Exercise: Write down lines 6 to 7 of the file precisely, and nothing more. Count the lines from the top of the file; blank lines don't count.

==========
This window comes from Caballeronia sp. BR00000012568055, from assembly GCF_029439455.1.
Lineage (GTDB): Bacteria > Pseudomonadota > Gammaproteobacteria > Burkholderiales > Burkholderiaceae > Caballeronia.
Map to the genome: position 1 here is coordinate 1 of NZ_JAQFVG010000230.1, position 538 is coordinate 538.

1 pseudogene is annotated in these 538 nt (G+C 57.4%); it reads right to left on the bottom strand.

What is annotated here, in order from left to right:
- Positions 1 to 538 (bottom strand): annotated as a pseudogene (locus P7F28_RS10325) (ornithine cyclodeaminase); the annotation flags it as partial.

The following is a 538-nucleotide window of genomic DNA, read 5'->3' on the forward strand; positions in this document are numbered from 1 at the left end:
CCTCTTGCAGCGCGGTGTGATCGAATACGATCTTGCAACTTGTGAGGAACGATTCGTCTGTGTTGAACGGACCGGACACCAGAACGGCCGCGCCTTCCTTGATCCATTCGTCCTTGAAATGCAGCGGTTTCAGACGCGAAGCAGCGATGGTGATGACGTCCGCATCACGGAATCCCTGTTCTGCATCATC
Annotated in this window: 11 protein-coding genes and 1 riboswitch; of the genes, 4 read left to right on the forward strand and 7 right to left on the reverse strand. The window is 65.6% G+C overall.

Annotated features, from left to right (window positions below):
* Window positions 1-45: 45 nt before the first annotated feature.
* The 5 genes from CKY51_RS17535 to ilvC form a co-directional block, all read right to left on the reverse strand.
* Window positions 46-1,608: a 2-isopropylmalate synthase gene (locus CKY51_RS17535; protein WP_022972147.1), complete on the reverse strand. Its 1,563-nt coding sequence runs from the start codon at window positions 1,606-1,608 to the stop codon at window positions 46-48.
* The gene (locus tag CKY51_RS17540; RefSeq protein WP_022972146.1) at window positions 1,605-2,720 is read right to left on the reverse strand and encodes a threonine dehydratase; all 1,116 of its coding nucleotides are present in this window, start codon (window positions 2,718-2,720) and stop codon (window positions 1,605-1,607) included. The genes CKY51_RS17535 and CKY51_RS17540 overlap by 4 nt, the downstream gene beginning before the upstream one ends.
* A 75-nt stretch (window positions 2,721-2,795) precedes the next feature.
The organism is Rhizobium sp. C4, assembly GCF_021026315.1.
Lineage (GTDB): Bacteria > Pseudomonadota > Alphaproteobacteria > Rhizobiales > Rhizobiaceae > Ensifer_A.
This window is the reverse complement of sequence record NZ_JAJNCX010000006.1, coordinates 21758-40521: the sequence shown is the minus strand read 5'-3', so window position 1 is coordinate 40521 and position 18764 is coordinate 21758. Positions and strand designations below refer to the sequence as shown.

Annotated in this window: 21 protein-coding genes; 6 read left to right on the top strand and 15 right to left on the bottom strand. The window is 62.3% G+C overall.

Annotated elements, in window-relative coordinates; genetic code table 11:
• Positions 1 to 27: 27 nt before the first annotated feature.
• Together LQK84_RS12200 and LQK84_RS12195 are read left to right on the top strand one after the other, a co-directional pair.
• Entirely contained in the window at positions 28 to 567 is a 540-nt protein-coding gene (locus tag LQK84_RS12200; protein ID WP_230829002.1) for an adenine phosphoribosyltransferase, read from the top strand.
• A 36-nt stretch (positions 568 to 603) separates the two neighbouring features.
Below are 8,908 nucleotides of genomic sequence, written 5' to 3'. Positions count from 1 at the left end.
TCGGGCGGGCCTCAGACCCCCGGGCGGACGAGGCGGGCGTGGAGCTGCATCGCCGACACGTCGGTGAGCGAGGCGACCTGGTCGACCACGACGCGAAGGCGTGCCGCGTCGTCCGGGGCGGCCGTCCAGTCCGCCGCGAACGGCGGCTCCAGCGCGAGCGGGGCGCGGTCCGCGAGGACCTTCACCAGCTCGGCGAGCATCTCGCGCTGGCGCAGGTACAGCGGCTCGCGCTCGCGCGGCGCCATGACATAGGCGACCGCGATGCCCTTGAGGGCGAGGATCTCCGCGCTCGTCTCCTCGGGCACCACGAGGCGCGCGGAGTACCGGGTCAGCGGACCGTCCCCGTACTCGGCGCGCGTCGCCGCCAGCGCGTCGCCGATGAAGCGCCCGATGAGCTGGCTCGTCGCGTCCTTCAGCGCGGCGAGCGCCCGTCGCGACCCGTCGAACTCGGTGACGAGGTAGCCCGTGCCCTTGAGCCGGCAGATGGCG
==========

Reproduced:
- Positions 1 to 538 (bottom strand): annotated as a pseudogene (locus P7F28_RS10325) (ornithine cyclodeaminase); the annotation flags it as partial.

The following is a 538-nucleotide window of genomic DNA, read 5'->3' on the forward strand; positions in this document are numbered from 1 at the left end: